Do we puddle and want to disappear? Do we get angry and look for someone/anyone to blame? Do we leave it up to God and quietly wait for His plans to unfold? Do we grab hold of this unprecedented opportunity to reconnect in unique ways and so expand, rather than contract, our community?
Yes. All of those. Sometimes all in the same day.
We are all in different places about how to manage this. On the days I want to hide, someone is trying to pull me out into the light. On the days I feel angry, no one will listen to my rant. On the days I have a “bright” idea to try something new that I’m sure everyone else will endorse, God tells me to just sit back and wait on Him.
The waiting for normalcy feels interminable. And normal won’t ever be the same again.
It is overwhelming to be tasked with loving one another while grieving the loss of what once was. Love no longer is cheap or superficial: a Sunday handshake and sideways hug. We can’t even see each other’s smiles behind our masks. We have to actually talk to and listen to one another. It is now the hard work of true fellowship, listening compassionately to the complaints of others even when we don’t agree and can’t possibly empathize.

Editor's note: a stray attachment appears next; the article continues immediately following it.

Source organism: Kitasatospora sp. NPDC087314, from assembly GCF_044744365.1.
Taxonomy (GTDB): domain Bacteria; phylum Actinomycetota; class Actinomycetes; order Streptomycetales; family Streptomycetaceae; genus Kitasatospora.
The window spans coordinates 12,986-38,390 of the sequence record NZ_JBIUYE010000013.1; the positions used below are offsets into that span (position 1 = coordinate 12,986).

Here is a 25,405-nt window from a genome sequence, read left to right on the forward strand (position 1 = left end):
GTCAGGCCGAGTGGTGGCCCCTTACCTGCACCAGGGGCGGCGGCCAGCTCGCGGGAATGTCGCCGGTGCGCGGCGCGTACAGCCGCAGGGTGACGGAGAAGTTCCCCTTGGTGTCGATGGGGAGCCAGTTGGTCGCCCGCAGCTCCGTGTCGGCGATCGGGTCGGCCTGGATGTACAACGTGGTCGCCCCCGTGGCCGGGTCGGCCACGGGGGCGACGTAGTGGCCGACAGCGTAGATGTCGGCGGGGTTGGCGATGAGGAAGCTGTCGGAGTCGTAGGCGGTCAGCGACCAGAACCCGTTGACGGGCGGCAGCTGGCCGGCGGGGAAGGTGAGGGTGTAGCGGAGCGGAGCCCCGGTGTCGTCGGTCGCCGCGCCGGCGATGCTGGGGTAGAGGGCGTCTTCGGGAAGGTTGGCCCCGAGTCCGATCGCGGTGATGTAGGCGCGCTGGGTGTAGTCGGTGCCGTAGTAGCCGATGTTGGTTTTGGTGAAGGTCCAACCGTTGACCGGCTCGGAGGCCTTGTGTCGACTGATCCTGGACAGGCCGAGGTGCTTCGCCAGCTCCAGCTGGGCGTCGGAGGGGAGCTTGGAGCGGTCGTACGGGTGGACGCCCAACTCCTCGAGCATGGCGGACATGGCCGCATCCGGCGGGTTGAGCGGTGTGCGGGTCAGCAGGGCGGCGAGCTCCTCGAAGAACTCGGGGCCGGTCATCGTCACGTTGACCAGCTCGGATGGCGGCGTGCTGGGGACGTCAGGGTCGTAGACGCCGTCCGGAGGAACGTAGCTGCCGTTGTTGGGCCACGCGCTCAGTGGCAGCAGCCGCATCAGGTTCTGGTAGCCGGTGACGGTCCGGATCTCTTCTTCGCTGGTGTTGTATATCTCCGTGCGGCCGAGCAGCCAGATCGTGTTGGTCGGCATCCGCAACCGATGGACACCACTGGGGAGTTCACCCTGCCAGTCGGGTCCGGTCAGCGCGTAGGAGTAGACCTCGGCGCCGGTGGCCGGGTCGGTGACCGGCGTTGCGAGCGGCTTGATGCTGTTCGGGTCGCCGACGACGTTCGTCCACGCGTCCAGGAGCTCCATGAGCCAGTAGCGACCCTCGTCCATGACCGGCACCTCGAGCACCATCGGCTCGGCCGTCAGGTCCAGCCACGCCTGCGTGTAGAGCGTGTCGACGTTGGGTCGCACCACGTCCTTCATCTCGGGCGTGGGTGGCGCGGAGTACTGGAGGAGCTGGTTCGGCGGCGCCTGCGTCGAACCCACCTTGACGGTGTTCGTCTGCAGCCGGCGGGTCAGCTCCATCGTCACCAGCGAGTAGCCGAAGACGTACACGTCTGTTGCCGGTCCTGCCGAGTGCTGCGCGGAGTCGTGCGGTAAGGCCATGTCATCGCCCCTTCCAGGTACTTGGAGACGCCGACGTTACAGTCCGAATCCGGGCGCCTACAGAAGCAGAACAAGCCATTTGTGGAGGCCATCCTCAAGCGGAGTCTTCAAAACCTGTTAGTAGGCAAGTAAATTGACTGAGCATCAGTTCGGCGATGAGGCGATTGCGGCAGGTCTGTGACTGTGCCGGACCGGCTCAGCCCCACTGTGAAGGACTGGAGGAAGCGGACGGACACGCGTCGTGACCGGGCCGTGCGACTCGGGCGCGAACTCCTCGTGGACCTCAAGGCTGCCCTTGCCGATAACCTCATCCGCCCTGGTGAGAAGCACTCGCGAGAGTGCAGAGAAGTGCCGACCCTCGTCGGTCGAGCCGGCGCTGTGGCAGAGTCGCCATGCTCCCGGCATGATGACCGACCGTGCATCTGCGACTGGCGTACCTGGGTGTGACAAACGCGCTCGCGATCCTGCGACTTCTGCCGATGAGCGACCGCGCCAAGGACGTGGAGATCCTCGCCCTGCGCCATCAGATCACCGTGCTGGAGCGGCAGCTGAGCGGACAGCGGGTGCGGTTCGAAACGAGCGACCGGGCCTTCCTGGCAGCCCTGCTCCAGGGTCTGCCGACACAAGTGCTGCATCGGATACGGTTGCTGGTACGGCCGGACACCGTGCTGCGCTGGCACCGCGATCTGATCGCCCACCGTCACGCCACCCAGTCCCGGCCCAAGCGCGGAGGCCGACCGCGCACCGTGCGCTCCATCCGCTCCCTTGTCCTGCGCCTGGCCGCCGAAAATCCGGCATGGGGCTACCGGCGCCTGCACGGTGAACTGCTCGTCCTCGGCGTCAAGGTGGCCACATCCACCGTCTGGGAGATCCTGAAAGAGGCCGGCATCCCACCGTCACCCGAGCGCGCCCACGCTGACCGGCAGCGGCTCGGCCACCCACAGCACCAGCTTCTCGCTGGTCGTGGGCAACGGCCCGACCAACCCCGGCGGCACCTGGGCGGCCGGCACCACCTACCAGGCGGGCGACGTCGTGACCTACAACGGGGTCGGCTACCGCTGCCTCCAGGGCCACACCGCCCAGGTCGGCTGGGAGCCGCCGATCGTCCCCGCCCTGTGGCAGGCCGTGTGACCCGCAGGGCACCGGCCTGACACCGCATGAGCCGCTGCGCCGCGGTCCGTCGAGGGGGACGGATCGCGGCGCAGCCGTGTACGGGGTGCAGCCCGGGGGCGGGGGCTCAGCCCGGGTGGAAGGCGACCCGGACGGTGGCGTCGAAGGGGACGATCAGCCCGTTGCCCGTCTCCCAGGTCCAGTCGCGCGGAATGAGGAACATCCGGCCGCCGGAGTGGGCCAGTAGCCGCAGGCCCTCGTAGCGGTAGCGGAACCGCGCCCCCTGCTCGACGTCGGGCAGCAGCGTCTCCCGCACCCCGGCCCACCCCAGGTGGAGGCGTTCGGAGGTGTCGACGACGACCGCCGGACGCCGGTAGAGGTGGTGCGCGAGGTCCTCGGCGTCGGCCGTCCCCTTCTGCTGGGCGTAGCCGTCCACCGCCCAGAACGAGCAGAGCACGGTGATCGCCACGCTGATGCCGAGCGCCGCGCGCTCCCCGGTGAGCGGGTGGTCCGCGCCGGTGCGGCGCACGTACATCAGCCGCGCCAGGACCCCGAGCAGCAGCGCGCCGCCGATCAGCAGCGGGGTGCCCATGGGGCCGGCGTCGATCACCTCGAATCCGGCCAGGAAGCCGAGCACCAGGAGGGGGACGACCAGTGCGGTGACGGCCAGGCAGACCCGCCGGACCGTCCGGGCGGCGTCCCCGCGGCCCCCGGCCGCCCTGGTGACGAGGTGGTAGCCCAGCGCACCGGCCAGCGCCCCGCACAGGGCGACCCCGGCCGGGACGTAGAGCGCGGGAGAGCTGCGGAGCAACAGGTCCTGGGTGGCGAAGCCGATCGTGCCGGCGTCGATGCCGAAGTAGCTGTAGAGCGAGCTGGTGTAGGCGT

We all know the grieving process takes its own time – it can’t be rushed nor can it be wished away. It takes us on a path we never wanted to travel to a destination we never wanted to visit. And so it is with the losses we are feeling now. We don’t know where we’re heading, or how far we must go, or who will travel with us and who is bailing out now or who will die before we get there. But for those who decide it is best to journey together, we can pick each other up when another falters.
This is love in the time of COVID, love in the time of grief, love in the time of political divisiveness, love in the time of pleading with God to change things.
And He has. We have become the change.
Wherever you are, my love will keep you safe